Huntington Beach, California
Zakaria’s article, which should be required reading for the entire Bush team, was certainly correct about our administration’s handling of the Iraq debacle. Your pullquote “This has been a massive enterprise undertaken with little planning and extreme arrogance” should be the motto engraved on the monument built to honor the U.S. and allied dead in this expensive, horrific fiasco. While our forces continue to be killed, what is being gained? Is Iraq liberated? Is my world safer from terror? Can the United States regain its prestige? We continue to spend billions of dollars on the war, but our economy is in trouble. Thousands are laid off, and the chances of speedy re- employment are minute. Let’s hope that the coming election sends the right message to the White House.
Pompton Lakes, New Jersey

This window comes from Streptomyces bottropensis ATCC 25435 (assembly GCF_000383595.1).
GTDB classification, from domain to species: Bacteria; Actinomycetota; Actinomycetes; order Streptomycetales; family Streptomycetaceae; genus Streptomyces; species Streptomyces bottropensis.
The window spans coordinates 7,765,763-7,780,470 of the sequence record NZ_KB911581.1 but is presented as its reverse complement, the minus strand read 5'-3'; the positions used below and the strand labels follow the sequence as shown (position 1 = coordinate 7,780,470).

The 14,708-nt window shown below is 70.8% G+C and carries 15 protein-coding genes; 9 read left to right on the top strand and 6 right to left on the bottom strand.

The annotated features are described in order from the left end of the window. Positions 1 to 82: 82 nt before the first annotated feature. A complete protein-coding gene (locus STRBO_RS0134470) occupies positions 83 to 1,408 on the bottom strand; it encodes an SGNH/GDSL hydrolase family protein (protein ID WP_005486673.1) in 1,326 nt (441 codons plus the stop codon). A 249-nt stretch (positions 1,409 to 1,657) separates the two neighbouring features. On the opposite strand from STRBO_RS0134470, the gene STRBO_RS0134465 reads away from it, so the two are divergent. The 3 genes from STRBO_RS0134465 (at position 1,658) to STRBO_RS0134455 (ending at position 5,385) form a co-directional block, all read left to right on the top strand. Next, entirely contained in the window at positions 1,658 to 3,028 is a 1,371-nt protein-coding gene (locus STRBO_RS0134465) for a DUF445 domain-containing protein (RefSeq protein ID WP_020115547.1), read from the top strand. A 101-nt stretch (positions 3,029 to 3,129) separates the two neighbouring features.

As a retired business journalist, I have a suggestion: Why not tell us what good is being accomplished in Iraq? Is power being supplied? Is water becoming available? Are streets being cleared, demolished buildings removed? We keep hearing about soldiers or Marines being killed almost daily, but surely there are some positive things being accomplished. I hope you will give readers the other side of the story.
Sergio Vieira de Mello, the United Nations special envoy who was killed in the bombing of the U.N. headquarters in Baghdad, honors a tradition of remarkable Brazilian diplomats (“The U.N.’s Day of Reckoning,” Sept. 8). More than anyone else in his generation, he consistently put his talents at the service of those in need, ultimately offering the highest sacrifice. The people in Iraq should be forever thankful for his generosity, and the world should look at him as an example to follow in our troubled search for peace. To those born in Brazil, tired of corrupt and weak national public figures, Vieira de Mello brought back the pride of being Brazilian.